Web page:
Country: Faroe Islands.
Book: The Blood Strand, by Chris Ould. Published by Titan Books.
Plot: A man is found unconscious in his BMW 4 Series car on a lonely lay-by early one morning. There is an attache case containing a large amount of money, a shotgun and somebody’s blood inside the car. The police initially suspect a blackmail gone wrong, but when the body of a young man is washed up on a near-by beach, it becomes a murder investigation.
Where and when: The contemporary plot covers several of the Faroes.
The detectives: The investigation is led initially by local detective Hjalti Hentze, “an unpolished man, at least in appearance.” He is soon joined by a visitor; Jan Reyna is a policeman who left the Faroes when he was five and was brought up by his aunt in England, and who now returns because the man found in the car is his estranged father. Hentze and Reyna work, sometimes together and sometimes separately, to solve the case – and uncover some dark secrets in Reyna’s Faroese family.
Sense of Place: Ould does an excellent job of conjuring up a vision of these remote islands, especially in the first third of the book when he is setting the scene for the plot. Right from chapter one there are repeated references to the wind, which seems to blow constantly across the forbidding landscape:
“The wind shepherded the clouds quickly across the bowl of sky between the undulating, rounded peaks of the surrounding mountains and fells. The landscape was treeless, brown green. In places it was traced out by black strata of rock.”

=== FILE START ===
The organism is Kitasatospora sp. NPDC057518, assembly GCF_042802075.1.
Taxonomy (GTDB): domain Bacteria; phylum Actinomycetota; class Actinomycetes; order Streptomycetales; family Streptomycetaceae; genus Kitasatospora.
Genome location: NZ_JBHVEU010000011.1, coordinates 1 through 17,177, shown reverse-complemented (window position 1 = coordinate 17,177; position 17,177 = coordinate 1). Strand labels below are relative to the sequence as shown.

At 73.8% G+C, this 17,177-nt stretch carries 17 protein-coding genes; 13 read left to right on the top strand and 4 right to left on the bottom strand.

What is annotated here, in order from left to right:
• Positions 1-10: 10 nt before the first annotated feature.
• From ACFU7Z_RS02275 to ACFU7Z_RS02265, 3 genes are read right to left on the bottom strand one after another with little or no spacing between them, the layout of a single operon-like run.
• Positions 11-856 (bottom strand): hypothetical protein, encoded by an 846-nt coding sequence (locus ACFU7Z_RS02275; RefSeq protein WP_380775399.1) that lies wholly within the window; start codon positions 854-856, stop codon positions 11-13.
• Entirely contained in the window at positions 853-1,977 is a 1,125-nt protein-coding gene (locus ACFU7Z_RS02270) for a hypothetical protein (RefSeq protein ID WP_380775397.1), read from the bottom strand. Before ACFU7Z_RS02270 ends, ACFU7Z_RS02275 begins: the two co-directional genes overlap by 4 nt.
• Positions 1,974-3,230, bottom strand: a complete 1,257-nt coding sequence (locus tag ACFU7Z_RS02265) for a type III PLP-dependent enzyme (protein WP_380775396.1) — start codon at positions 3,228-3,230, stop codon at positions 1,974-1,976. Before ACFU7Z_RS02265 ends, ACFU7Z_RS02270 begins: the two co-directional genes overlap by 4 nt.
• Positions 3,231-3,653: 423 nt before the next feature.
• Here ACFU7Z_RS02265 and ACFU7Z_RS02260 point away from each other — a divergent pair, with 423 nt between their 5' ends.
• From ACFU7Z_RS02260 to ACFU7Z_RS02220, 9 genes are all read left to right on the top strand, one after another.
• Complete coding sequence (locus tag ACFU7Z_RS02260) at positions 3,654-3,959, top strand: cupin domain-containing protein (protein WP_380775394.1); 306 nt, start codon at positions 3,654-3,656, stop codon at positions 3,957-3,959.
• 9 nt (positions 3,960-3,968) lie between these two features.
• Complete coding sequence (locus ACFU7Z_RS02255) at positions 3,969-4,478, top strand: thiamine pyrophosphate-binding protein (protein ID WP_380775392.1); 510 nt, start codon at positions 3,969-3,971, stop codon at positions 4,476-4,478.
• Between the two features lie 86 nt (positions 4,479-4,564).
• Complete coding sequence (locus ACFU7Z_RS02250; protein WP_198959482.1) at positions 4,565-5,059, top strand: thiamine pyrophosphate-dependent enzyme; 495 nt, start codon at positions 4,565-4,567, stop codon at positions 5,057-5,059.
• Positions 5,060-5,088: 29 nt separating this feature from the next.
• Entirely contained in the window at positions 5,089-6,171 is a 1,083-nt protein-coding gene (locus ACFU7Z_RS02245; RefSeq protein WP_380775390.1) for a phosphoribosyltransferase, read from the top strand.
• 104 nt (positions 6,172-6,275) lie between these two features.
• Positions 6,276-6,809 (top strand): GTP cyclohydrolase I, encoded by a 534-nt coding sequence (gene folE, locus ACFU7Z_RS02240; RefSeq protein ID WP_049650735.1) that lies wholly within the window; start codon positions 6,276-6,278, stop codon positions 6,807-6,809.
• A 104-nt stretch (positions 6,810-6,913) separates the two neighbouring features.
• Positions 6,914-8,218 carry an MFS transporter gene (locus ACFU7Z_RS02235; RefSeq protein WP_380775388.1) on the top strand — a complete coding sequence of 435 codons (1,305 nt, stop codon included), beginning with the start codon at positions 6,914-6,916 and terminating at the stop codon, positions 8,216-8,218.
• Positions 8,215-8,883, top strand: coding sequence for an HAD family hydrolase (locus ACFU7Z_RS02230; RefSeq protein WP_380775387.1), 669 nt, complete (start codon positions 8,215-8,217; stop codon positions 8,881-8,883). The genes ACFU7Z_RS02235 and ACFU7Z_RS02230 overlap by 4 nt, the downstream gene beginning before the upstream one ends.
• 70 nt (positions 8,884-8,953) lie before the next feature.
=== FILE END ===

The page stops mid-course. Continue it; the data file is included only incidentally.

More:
The buildings fit the landscape: Reyna describes the passing scene as he and Hentze drive to the isolated beach to view the body:
“Occasionally I spotted isolated concrete or stone sheds, most with rusty tin roofs, seemingly abandoned. There were no fields, fences or walls – almost no sense that anyone had any use for this open, treeless landscape.”
Reyna draws a direct link between the bleak landscape and the people who live within it:
“But it was the high, sculptured mountains on either side of the broad valley that took my attention the most as I tried to contemplate their scale. I wondered what living in these places did to your sense of personal meaning and importance. Did the overwhelming vastness press down on you – on your soul even – or did it make you expand against it?”
Landscape, architecture and people are brought together overtly in a later passage: “half the places I saw remained anonymous and impossible to interpret … unidentifiable, precisely designed buildings … Private, discreet, without show. The Faroese way.”
This is a place of shrouded mountain and valley, where the architecture is functional rather than beautiful, and the people are shaped by the uncompromising landscape and climate.
So, where next? After all of this rain and wind, I fancy somewhere hot and dry. So we are off to South Africa. Our next crime read is Nowhere, by Roger Smith.
World Crime Atlas is my retirement project to read a crime novel set in every country listed in The Times atlas of the world. I’m especially interested in the sense of place created by the author.